Worldwide, different Alternaria species have been associated with alternaria leaf blotch and fruit spot on apple. The most commonly cited causal agent of alternaria leaf blotch on apple is A. mali (Filajdic & Sutton, 1991; Bulajic et al., 1996). Other Alternaria species such as A. alternata sensu lato have been implicated for alternaria leaf blotch on apple (Kusaba & Tsuge, 1994). In Australia, anecdotal reports using DNA sequencing and sporulation examination of a few Alternaria isolates from alternaria leaf blotch and fruit spot indicated that the isolates were not A. mali. Preliminary identification using DNA sequencing of the ITS, actin and elongation factor genes showed that these regions were not sufficiently variable to identify the Alternaria isolates and indicated the presence of an A. alternata species complex on apple in Australia (Neilsen, 2010). Hence, the identity of the Australian Alternaria isolates within the A. alternata species complex is still unknown and the lack of understanding of the identity of the pathogen(s) involved, their disease cycle and epidemiology hinders development and deployment of effective disease management practices.

Although the conidia of the genus Alternaria are distinct and easy to recognize and easily separated into large-spored and small-spored species groups, it is difficult to elucidate the various species within the genus due to a high degree of similarity in their morphological characteristics (Simmons, 1992). Small-spored Alternaria spp. are also referred to as belonging to the A. alternata-complex causing various human and plant diseases (Anaissie et al., 1989; Thomma, 2003). Molecular techniques have been used to identify species in the A. alternata-complex (Peever et al., 2000; Pryor & Michailides, 2002; Hong et al., 2006; Laich et al., 2008). The endopolygalacturonase (endoPG) gene and two anonymous regions (Peever et al., 2004; Andrew et al., 2009) and the Alternaria allergen a1 (Alta1) gene have shown potential to delineate the closely related species within the A. alternata-complex (Hong et al., 2005).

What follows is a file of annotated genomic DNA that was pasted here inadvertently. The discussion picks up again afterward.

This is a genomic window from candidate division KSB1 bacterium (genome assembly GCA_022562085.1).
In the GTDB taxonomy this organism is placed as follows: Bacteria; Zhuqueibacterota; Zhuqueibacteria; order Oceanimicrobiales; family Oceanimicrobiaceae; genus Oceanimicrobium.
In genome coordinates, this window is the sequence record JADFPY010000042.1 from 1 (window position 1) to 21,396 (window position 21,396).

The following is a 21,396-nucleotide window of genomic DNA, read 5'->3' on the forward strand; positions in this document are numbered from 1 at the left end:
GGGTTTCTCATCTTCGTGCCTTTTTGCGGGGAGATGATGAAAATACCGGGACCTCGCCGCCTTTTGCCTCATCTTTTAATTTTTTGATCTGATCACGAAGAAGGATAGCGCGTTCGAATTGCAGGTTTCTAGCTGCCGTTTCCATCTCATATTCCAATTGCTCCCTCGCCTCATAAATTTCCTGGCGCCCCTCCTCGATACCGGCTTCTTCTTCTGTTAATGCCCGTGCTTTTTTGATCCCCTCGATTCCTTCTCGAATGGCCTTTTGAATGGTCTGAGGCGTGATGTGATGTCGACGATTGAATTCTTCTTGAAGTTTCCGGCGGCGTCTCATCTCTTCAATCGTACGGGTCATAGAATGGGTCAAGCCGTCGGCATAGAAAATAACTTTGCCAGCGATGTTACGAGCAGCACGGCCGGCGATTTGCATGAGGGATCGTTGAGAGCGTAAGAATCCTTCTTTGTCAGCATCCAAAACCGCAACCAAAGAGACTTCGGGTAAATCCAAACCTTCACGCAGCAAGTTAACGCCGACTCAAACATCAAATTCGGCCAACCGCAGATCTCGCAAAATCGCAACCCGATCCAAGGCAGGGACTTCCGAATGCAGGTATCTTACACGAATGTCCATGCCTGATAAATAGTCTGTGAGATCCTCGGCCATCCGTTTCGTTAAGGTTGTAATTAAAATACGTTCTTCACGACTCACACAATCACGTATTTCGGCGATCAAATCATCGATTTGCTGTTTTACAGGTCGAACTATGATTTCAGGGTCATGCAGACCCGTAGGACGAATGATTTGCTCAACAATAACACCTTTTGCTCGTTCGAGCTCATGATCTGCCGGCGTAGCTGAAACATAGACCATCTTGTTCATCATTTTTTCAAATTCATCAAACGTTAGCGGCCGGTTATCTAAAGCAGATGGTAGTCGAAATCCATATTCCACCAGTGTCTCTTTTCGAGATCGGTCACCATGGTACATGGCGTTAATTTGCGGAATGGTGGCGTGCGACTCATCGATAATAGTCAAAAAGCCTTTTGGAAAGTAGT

When conditions are conducive, alternaria leaf blotch and fruit spot have the potential to cause significant losses to the Australian apple industry. Of particular concern to the Australian apple growers in areas where alternaria fruit spot has not yet been reported, is whether the same Alternaria species causing alternaria leaf blotch is responsible for alternaria fruit spot. It is not known if multiple Alternaria species are involved in the pathosystem that is causing the variations in effectiveness of the same disease management strategy and efficacy of the same fungicide between apple growing regions in Australia. Therefore, the aim of the research described in this paper is to test the hypothesis that, irrespective of the growing region, the same Alternaria species causes both leaf blotch and fruit spot in Australia.

In order to test this overall hypothesis, the aims of this study were: (i) to determine the identity of the Alternaria species associated with alternaria leaf blotch and fruit spot in Australian apple orchards; (ii) to examine whether the same Alternaria species is associated with both diseases; and (iii) to determine whether the same species occurs in all apple growing regions in Australia. An improved understanding of the identity of the pathogen would provide a foundation for development of improved management strategies.

Materials and methods

Sources of isolates

Isolates from alternaria leaf blotch and fruit spot on apples were collected in the 2003/04, 2004/05 and 2005/06 seasons. Over 400 isolates were obtained as described by Horlock (2006) and deposited in the Queensland Plant Pathology Herbarium Brisbane culture collection (BRIP). A total of 48 isolates were selected from the collection for this study (Table 1). Isolates were selected to represent different apple producing regions in each state and different plant parts (leaf and fruit). Two additional isolates, BRIP 25570 and BRIP 48794, obtained from the Queensland Plant Pathology Herbarium Brisbane and isolate BRIP 54639, obtained from apple with fruit spot symptoms in the 2011 season, were included in the study (Table 1). Reference strains of small-spored Alternaria species identified by E. G. Simmons, A. alternata EGS 34-016, A. arborescens EGS 39-128, A. tenuissima EGS 34-015, A. mali EGS 38-029 and A. longipes EGS 30-033 were also included (Table 2).

Table 1. Alternaria isolates used in the study with the corresponding GenBank accession numbers of gene sequences
IsolatesaHost organLocationDate collectedGenBank accessionCladeb
endoPG Alta1
  1. NSW: New South Wales; Qld: Queensland; WA: Western Australia; Vic.: Victoria; SA: South Australia; Tas.: Tasmania.

  2. aNumbers represent the BRIP codes of the isolates as coded by the Queensland Plant Pathology Herbarium, Brisbane, Australia.

  3. bPhylogenetic clade the isolates were appointed to using combined DNA sequence data of Alta1 and endoPG.